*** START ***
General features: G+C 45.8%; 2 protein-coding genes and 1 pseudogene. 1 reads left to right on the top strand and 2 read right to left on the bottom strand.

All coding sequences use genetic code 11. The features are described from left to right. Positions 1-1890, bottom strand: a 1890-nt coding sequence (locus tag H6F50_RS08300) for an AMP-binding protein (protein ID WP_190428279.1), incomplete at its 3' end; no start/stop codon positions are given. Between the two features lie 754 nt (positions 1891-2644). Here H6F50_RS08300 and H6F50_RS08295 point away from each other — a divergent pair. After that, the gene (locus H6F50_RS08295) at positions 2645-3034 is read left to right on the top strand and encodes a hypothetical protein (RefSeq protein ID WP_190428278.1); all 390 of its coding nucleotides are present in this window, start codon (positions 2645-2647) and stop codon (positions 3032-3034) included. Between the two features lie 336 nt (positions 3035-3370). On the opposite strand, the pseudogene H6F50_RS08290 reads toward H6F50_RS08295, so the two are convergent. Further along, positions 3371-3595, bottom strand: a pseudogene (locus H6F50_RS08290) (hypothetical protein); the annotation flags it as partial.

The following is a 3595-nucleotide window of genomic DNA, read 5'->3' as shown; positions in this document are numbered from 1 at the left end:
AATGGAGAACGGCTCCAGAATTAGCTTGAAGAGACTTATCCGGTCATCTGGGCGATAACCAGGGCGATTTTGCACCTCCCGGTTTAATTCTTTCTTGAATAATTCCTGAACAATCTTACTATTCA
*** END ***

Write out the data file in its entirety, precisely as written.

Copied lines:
General features: G+C 45.8%; 2 protein-coding genes and 1 pseudogene. 1 reads left to right on the top strand and 2 read right to left on the bottom strand.

All coding sequences use genetic code 11. The features are described from left to right. Positions 1-1890, bottom strand: a 1890-nt coding sequence (locus tag H6F50_RS08300) for an AMP-binding protein (protein ID WP_190428279.1), incomplete at its 3' end; no start/stop codon positions are given. Between the two features lie 754 nt (positions 1891-2644). Here H6F50_RS08300 and H6F50_RS08295 point away from each other — a divergent pair. After that, the gene (locus H6F50_RS08295) at positions 2645-3034 is read left to right on the top strand and encodes a hypothetical protein (RefSeq protein ID WP_190428278.1); all 390 of its coding nucleotides are present in this window, start codon (positions 2645-2647) and stop codon (positions 3032-3034) included. Between the two features lie 336 nt (positions 3035-3370). On the opposite strand, the pseudogene H6F50_RS08290 reads toward H6F50_RS08295, so the two are convergent. Further along, positions 3371-3595, bottom strand: a pseudogene (locus H6F50_RS08290) (hypothetical protein); the annotation flags it as partial.

The following is a 3595-nucleotide window of genomic DNA, read 5'->3' as shown; positions in this document are numbered from 1 at the left end:
AATGGAGAACGGCTCCAGAATTAGCTTGAAGAGACTTATCCGGTCATCTGGGCGATAACCAGGGCGATTTTGCACCTCCCGGTTTAATTCTTTCTTGAATAATTCCTGAACAATCTTACTATTCA